And my hope is that this post will help people out there deal with SAD. At the very least, doing the research to find links to websites and reading about SAD has helped me already. A big thank you is due though, to my friends. These guys have forced me to get out of my house and do social activities despite the cold rain and clouds, for which I am very grateful. As my good friend Nomade Moderne says, "once I am out, I'm out". So once I get out of the house and go to the office or undertake social activities, I really don't mind the rain.
Sunday, October 21, 2007
"I was compelled to write this about the 1000 year old cedar that fell over last week in Stanley Park. i remember it, I loved it, and now it's ... well, dead"
I invited her to be a guest contributor, so the following essay offers her reflections.
Living in Vancouver’s West End is – for those enamoured of Big City Living – as close to paradise as you can get without leaving this mortal coil; one of the reasons, in my estimation, is Stanley Park. Vancouverites are justifiable in their love for Stanley Park, and when I lived in the West End I swear I was on a first name basis with every tree, every squirrel. Cue Far Side cartoon, one squirrel remarking to another, of a squatting spinster and her harlequin eyeglasses: They’re so cute when they sit like that.
So the news last week that “the 1000 year cedar” had fallen made me just a bit sad; I immediately pictured its’ oddly lopped top, remembered walking around the staggeringly enormous circumference and kind of smacking it with delight that it was just so freaking huge. I dug through boxes of unsorted photos in hopes I had thought to take one. No such luck.
Often taking the trail near Third Beach that passed it by, I remember thinking it was not long for this world, and that it had probably looked this ragged-ass at least since the first white Vancouverites “discovered” it in the late nineteenth century. For some, its glory might have been diminished by the missing upper third (half?) due, doubtless, to some cataclysmic meteorological event, but I chose to see it as evidence of ultimate survival. And considering it made me realize us rustic colonials, despite our status as the Least Important Outpost of the British Empire and long snubbed for our lack of historical legitimacy, had a heritage uniquely our own: nobody grew trees like we do here in British Columbia.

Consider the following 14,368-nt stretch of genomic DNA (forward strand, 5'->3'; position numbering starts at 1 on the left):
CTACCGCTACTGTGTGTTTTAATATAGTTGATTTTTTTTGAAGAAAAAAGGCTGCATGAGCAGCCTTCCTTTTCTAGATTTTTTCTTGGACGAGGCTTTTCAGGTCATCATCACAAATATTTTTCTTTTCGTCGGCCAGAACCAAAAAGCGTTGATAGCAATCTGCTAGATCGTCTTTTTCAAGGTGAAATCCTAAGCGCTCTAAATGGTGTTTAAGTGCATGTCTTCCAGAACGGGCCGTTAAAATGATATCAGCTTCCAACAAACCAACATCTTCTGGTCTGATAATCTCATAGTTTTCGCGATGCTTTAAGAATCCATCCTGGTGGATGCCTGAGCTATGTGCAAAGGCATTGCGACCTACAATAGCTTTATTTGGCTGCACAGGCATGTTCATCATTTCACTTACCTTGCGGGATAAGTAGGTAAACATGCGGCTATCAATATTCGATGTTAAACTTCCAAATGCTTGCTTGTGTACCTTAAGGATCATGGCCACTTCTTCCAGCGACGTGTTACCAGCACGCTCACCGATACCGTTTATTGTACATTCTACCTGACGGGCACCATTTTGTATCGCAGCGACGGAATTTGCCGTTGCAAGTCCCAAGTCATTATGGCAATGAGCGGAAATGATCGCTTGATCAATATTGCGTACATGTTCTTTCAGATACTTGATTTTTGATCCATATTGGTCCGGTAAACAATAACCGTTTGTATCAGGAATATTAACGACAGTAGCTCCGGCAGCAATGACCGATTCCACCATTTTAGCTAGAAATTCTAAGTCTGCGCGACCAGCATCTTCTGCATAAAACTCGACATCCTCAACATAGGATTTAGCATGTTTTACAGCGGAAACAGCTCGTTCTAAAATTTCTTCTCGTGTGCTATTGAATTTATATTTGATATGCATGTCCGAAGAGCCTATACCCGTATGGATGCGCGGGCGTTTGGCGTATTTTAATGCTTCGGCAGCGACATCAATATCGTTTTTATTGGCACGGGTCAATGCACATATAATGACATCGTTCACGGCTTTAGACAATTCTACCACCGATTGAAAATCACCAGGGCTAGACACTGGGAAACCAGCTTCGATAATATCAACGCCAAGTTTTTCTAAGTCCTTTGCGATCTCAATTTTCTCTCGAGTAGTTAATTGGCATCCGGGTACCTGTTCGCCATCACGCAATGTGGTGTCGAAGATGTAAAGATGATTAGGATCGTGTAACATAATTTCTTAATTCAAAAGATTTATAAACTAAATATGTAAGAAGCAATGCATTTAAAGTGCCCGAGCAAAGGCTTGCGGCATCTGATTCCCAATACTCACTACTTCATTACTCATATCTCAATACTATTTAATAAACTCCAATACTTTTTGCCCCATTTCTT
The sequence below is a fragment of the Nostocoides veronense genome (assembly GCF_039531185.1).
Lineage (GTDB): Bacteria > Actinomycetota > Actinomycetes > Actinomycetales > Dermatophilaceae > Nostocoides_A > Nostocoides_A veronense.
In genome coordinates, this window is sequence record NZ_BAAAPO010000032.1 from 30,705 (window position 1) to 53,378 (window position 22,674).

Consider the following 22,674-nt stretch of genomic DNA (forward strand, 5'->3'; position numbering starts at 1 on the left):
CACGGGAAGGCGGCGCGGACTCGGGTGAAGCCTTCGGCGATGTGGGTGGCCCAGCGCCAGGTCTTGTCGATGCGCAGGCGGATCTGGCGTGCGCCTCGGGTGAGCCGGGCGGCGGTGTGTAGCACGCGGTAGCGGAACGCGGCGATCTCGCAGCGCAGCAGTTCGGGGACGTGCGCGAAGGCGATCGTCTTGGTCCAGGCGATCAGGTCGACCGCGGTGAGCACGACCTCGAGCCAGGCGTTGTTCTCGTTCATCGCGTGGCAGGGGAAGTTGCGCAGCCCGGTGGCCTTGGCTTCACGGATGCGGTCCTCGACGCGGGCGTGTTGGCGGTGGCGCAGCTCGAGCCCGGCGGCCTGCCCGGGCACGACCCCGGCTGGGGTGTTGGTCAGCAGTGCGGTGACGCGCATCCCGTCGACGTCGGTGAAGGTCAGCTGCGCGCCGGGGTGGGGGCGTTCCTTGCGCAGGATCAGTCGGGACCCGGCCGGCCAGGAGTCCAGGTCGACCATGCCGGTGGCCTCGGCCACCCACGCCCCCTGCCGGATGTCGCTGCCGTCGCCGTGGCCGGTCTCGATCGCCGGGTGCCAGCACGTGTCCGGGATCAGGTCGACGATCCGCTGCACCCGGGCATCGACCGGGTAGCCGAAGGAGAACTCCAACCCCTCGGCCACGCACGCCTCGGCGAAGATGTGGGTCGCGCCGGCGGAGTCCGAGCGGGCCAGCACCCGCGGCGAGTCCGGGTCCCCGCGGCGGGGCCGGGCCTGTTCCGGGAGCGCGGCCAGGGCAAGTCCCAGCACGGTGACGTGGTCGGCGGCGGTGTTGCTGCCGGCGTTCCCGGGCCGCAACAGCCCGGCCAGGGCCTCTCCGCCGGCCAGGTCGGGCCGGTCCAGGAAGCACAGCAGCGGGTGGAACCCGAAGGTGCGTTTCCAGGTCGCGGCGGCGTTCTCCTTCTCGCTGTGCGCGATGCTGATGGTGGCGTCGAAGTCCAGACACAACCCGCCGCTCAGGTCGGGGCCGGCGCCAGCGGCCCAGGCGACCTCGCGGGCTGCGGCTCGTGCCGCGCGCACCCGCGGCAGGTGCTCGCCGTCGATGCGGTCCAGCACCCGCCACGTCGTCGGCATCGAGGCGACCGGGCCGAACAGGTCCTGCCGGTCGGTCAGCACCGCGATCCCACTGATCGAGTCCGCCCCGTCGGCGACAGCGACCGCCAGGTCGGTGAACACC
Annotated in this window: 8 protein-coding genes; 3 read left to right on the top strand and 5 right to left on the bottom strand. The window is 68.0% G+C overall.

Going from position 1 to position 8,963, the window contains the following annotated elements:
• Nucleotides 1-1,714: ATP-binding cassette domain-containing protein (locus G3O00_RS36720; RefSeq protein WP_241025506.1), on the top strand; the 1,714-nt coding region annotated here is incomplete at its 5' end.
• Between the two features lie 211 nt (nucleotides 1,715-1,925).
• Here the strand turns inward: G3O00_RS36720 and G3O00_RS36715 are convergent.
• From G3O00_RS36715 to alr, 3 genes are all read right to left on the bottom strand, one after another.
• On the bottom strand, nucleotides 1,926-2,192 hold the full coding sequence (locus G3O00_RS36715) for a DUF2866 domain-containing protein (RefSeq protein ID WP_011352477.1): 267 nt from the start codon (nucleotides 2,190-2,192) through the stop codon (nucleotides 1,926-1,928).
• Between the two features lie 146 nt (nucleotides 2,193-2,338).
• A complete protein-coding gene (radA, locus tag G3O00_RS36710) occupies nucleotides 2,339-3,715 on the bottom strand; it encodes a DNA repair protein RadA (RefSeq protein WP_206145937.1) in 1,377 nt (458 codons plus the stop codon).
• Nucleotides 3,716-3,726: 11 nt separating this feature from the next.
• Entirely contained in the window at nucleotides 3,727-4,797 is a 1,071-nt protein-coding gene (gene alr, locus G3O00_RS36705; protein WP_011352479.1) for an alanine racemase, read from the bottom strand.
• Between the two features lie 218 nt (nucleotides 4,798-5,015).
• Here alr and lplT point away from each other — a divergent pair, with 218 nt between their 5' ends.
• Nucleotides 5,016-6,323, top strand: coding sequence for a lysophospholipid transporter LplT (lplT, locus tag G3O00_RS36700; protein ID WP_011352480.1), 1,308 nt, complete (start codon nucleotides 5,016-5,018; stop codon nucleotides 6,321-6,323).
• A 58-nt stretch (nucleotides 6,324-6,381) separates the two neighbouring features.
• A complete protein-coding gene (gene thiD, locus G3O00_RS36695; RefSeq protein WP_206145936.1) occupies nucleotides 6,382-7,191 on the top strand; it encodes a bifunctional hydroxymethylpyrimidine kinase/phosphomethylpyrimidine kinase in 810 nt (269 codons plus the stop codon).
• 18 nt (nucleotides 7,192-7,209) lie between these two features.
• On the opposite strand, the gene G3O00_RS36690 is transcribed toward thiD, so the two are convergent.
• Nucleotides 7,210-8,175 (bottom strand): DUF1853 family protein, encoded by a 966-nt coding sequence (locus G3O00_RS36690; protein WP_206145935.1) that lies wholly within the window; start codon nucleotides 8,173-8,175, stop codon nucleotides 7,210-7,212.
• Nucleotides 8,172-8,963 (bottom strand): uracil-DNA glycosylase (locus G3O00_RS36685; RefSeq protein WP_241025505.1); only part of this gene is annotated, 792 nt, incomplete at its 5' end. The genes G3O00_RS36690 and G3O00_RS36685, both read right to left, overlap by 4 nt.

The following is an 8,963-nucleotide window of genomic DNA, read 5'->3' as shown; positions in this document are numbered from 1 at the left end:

The towers now crowding the downtown peninsula are only pallid reconstructions of the original occupants; early Vancouver histories cite Douglas firs toppled from Georgia and Granville as averaging 350’, and reports of giants in the neighbourhood of 400’ are not uncommon. Before we started questioning the environmental cost of clear-cutting any tree that cast a shadow, the logging industry had made friendly with the governments of the day and stripped Crown Land of what is termed “old growth.” Easy in hindsight to point out the obvious, that re-seeding the now denuded landscape would a) ensure the renewal of a natural resource for the benefit of future generations, or even, b) provide for further profits fifty years hence. Them politics however, are bigger than this entry, but let’s call me a cynic: most of the logging companies of yore, having removed all easily accessible trees in BC, have abandoned logging for any port the Free Trade Agreement now rationalizes as sacrosanct in pursuit of corporate profit.
But back to the fallen monolith.
What kills me, in many of the media reports, is the fact that people are calling it “the National Geographic tree”; hey, maybe it’s just a Canadian Thing you have to be a Canadian to understand, but I kinda take offence at the implied ownership. OK, OK – it’s maybe excusable as a quick reference, as shorthand for “you know that tree that the Nat Geo featured in an article way back in the seventies before I was born” … so sue me: I’m Sensitive to Another Example of American Appropriation. But it’s not the Nat Geo tree – it’s not even rightfully the Stanley Park tree since the park has only been around since 1888 and the tree, it’s estimated, was a tender cone way back in the 11th century or maybe even at the time of the first millennia. It doesn’t belong to anybody, and our arrogant assumption that we consider what to “do” with the remains just boggles my mind.
Let it rot.